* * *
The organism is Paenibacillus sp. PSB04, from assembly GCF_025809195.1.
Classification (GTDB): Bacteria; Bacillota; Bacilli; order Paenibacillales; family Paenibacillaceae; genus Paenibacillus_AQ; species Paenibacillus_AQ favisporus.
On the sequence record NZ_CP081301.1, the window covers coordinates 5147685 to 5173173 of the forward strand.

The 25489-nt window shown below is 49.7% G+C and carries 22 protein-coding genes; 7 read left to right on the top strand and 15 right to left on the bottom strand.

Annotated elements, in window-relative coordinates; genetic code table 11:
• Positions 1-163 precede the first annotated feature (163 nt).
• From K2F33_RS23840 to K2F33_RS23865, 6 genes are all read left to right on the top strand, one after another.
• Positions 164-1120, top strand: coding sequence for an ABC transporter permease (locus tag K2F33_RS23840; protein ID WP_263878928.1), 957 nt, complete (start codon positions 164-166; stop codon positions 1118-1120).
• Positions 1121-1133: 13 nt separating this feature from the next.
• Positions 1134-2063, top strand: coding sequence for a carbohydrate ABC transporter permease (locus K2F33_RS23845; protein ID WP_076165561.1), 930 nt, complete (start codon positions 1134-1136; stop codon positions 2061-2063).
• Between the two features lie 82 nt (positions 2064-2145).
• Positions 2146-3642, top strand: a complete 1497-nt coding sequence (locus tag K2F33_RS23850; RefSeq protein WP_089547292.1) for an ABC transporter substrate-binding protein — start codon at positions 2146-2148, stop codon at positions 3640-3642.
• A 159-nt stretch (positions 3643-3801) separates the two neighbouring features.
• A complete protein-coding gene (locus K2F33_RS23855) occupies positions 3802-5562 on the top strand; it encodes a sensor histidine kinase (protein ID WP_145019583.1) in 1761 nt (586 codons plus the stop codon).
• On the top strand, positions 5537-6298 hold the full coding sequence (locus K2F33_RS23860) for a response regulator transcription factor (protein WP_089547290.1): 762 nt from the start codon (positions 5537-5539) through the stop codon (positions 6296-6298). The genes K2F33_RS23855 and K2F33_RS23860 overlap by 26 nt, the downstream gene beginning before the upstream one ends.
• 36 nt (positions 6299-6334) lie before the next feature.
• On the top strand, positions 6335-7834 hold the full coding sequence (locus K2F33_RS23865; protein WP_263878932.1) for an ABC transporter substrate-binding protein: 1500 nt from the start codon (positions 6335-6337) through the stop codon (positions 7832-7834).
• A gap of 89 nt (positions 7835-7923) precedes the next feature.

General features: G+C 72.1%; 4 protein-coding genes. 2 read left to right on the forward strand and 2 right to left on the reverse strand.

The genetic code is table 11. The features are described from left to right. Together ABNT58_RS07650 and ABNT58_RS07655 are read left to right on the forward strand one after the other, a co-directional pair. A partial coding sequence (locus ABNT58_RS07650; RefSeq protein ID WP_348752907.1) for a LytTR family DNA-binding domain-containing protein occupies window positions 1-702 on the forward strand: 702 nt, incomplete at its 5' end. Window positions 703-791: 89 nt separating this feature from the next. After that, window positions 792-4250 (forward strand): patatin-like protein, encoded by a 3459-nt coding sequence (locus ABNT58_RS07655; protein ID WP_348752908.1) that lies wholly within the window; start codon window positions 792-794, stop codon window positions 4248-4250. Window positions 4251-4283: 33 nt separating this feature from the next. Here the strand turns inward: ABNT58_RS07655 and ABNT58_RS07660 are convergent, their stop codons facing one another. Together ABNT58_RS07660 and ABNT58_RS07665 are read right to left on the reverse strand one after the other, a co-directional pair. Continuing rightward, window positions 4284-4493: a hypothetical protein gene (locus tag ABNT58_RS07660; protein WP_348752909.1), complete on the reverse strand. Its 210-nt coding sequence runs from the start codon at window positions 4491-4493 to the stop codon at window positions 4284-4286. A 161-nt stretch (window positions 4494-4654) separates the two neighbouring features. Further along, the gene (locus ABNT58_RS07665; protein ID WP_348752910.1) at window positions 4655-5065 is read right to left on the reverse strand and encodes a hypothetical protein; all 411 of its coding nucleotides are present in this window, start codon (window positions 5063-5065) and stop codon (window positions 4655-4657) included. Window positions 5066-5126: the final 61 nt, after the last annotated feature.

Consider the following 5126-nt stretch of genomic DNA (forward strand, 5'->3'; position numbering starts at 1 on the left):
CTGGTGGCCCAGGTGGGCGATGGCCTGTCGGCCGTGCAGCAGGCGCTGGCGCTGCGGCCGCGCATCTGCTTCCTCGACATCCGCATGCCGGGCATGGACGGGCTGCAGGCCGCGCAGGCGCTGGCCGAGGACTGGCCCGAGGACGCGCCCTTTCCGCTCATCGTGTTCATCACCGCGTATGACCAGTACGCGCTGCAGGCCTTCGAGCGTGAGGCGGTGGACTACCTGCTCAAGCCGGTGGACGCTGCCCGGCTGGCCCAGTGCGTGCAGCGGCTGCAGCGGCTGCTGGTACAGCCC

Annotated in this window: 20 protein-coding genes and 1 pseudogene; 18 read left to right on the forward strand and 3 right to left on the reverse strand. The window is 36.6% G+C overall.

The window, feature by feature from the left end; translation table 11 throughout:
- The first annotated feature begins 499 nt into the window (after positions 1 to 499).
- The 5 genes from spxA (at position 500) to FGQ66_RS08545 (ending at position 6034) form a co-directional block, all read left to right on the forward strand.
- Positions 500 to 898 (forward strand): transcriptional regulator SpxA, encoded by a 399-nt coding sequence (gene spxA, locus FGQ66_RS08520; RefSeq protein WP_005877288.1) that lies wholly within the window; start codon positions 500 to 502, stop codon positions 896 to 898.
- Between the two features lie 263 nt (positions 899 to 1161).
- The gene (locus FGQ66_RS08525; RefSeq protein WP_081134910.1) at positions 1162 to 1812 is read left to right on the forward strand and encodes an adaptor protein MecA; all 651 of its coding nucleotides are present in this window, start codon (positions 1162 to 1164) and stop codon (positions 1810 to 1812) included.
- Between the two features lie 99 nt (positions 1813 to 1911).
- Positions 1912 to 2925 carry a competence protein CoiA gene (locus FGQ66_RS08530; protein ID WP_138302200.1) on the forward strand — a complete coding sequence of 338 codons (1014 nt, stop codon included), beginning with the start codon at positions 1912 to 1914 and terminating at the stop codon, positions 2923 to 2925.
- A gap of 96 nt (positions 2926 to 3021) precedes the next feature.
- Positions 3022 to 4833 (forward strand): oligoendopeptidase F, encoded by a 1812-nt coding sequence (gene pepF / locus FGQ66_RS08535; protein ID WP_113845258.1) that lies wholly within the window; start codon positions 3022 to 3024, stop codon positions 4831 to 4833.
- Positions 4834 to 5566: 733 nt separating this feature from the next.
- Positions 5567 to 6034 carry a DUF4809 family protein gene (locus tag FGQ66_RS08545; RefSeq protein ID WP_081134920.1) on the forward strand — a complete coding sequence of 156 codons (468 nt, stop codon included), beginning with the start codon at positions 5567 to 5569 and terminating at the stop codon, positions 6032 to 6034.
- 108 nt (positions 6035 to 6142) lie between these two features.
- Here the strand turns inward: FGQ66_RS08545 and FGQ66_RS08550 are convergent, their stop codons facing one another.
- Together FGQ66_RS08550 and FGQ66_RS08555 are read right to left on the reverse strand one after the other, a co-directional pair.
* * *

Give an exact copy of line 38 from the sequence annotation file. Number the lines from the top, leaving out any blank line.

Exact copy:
- Together FGQ66_RS08550 and FGQ66_RS08555 are read right to left on the reverse strand one after the other, a co-directional pair.